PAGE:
“Why quibble over words? After all, isn’t our ultimate goal to lead people to Jesus?”
As we prep here at CPYU from another gathering of youth workers for next week’s Symposium on Traditional Biblical Sexuality in a Changing Youth Culture, we know that at the foundation of leading the kids in our care to embrace and live out their identity in Christ it’s essential that we have conversations about words. . . and we will be doing that as we are together for several days next week. We know that words need to be chosen carefully and with intentionality so that truth is communicated clearly rather than being undermined with lies.
Some of the most important words to consider have to do with identity. That’s why there’s been a growing debate over the matter of identity, especially as it relates to one’s sexuality. Specifically, it is very important that we quibble over the oft-used term “gay Christian,” as the telos of this term has consequences regarding identity, sin, desires, and a whole lot more. In other words, what we teach our kids now will influence them for the rest of their lives.
I recently read a short and very helpful essay on this very matter that has been written by my friend, Dr. Scott Shidemantle, a professor of Biblical Studies at Geneva College. Scott writes, “In recent years, those of us who hold to a traditional view of sexuality have found ourselves confronted with a
further question that demands clear thinking. The question is this: how do we respond to the phenomenon of a person who refers to himself or herself as a “gay Christian” but has chosen to remain celibate because he or she holds to the traditional Christian view that marriage is between one man and one woman?” This is an important question, and our answer will determine our faithfulness to God and His Word, the way that we best love our friends who struggle with matters of sexuality and gender, and the identity-trajectory. . . true or false. . . on which we launch or kids for the rest of their lives.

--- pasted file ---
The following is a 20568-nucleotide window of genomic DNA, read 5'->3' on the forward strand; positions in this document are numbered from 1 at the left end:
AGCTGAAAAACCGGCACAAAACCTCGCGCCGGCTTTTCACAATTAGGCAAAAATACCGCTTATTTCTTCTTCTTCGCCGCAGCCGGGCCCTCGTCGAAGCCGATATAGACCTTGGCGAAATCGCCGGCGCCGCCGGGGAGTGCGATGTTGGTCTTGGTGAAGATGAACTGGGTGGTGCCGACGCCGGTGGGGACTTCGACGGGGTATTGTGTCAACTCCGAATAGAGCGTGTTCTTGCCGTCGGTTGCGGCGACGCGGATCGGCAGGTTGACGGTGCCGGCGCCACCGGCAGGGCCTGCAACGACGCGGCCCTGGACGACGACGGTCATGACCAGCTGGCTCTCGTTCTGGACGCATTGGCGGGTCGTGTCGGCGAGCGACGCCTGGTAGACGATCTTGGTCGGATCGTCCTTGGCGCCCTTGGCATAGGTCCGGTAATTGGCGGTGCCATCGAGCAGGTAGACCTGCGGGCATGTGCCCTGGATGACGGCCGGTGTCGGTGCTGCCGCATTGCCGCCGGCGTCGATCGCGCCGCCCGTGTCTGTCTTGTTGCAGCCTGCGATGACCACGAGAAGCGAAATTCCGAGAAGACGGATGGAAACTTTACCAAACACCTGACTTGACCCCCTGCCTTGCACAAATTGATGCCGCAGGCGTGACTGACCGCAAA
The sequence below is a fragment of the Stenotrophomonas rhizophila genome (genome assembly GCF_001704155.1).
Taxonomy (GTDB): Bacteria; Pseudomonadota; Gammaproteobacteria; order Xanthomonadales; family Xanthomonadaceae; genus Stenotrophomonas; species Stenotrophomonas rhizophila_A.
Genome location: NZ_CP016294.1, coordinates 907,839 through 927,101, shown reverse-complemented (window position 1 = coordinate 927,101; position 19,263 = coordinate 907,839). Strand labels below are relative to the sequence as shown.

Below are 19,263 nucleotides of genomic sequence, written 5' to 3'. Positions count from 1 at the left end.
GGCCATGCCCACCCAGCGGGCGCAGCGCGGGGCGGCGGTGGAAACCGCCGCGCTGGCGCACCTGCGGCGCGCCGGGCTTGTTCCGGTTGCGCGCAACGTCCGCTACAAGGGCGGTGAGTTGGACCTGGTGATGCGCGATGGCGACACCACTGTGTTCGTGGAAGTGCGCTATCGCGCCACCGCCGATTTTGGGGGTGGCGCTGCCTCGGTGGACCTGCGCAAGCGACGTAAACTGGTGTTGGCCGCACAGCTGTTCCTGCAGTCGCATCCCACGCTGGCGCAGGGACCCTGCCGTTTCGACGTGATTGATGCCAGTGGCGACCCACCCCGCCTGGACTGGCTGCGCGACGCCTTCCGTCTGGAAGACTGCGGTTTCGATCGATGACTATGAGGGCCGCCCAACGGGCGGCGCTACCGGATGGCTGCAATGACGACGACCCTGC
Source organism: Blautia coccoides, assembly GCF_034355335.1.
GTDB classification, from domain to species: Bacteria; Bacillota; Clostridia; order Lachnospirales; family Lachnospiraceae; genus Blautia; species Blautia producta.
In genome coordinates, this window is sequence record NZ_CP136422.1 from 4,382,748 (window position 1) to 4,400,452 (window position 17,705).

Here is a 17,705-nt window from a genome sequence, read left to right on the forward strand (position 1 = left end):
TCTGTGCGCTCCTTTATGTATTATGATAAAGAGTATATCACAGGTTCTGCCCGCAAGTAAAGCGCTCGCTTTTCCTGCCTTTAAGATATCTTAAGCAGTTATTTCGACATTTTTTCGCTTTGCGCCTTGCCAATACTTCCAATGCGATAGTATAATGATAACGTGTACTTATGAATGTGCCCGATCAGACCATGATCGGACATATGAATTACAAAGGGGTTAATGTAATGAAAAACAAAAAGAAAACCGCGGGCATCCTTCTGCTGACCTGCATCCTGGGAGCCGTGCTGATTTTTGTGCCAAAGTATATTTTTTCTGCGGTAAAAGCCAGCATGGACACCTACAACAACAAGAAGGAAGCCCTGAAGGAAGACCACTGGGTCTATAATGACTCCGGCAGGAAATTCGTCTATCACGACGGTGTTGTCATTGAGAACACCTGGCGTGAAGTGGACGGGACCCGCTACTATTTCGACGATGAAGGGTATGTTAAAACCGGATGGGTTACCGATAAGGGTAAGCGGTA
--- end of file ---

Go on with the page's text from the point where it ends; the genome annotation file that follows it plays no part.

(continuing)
Yesterday, we posted a downloadable pdf of Scott’s article. Our Symposium participants will be reading and discussing it next week. I invite you to give it a look, and if you would, pass it on to those who have the greatest influence on children and teens: their parents. Christian parents are in desperate need of guidance and direction on what and how to teach their kids when it comes to identity in today’s cultural setting. After all, leading kids to Jesus includes the task of teaching them what it means to faithfully follow Jesus in every nook and cranny of life.
You can download the article here.